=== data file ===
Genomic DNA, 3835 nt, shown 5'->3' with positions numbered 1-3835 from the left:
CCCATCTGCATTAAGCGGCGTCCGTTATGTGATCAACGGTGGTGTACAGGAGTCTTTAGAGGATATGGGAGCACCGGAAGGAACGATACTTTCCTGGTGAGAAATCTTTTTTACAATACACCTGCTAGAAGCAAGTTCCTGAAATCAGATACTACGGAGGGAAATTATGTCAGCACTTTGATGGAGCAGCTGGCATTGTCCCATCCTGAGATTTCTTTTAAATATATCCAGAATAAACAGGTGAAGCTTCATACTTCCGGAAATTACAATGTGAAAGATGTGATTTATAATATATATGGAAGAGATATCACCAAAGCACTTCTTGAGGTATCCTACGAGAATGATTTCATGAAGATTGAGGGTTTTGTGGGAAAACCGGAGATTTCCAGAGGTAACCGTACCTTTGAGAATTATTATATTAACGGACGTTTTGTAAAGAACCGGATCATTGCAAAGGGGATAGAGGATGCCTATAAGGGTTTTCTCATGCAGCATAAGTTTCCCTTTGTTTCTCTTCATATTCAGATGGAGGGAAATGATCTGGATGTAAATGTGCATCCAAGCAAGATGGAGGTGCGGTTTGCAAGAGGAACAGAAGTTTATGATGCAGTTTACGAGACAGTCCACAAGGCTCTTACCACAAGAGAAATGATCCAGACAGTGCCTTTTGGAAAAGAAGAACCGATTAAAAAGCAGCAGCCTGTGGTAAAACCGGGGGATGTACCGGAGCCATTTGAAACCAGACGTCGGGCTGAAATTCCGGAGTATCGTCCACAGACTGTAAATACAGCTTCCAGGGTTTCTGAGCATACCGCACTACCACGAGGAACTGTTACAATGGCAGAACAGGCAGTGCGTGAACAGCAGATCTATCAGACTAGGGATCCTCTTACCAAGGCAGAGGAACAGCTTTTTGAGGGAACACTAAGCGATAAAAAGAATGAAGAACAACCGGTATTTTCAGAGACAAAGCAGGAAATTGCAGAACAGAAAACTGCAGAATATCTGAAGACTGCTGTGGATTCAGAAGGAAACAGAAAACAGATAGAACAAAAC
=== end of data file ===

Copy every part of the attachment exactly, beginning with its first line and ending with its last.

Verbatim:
Genomic DNA, 3835 nt, shown 5'->3' with positions numbered 1-3835 from the left:
CCCATCTGCATTAAGCGGCGTCCGTTATGTGATCAACGGTGGTGTACAGGAGTCTTTAGAGGATATGGGAGCACCGGAAGGAACGATACTTTCCTGGTGAGAAATCTTTTTTACAATACACCTGCTAGAAGCAAGTTCCTGAAATCAGATACTACGGAGGGAAATTATGTCAGCACTTTGATGGAGCAGCTGGCATTGTCCCATCCTGAGATTTCTTTTAAATATATCCAGAATAAACAGGTGAAGCTTCATACTTCCGGAAATTACAATGTGAAAGATGTGATTTATAATATATATGGAAGAGATATCACCAAAGCACTTCTTGAGGTATCCTACGAGAATGATTTCATGAAGATTGAGGGTTTTGTGGGAAAACCGGAGATTTCCAGAGGTAACCGTACCTTTGAGAATTATTATATTAACGGACGTTTTGTAAAGAACCGGATCATTGCAAAGGGGATAGAGGATGCCTATAAGGGTTTTCTCATGCAGCATAAGTTTCCCTTTGTTTCTCTTCATATTCAGATGGAGGGAAATGATCTGGATGTAAATGTGCATCCAAGCAAGATGGAGGTGCGGTTTGCAAGAGGAACAGAAGTTTATGATGCAGTTTACGAGACAGTCCACAAGGCTCTTACCACAAGAGAAATGATCCAGACAGTGCCTTTTGGAAAAGAAGAACCGATTAAAAAGCAGCAGCCTGTGGTAAAACCGGGGGATGTACCGGAGCCATTTGAAACCAGACGTCGGGCTGAAATTCCGGAGTATCGTCCACAGACTGTAAATACAGCTTCCAGGGTTTCTGAGCATACCGCACTACCACGAGGAACTGTTACAATGGCAGAACAGGCAGTGCGTGAACAGCAGATCTATCAGACTAGGGATCCTCTTACCAAGGCAGAGGAACAGCTTTTTGAGGGAACACTAAGCGATAAAAAGAATGAAGAACAACCGGTATTTTCAGAGACAAAGCAGGAAATTGCAGAACAGAAAACTGCAGAATATCTGAAGACTGCTGTGGATTCAGAAGGAAACAGAAAACAGATAGAACAAAAC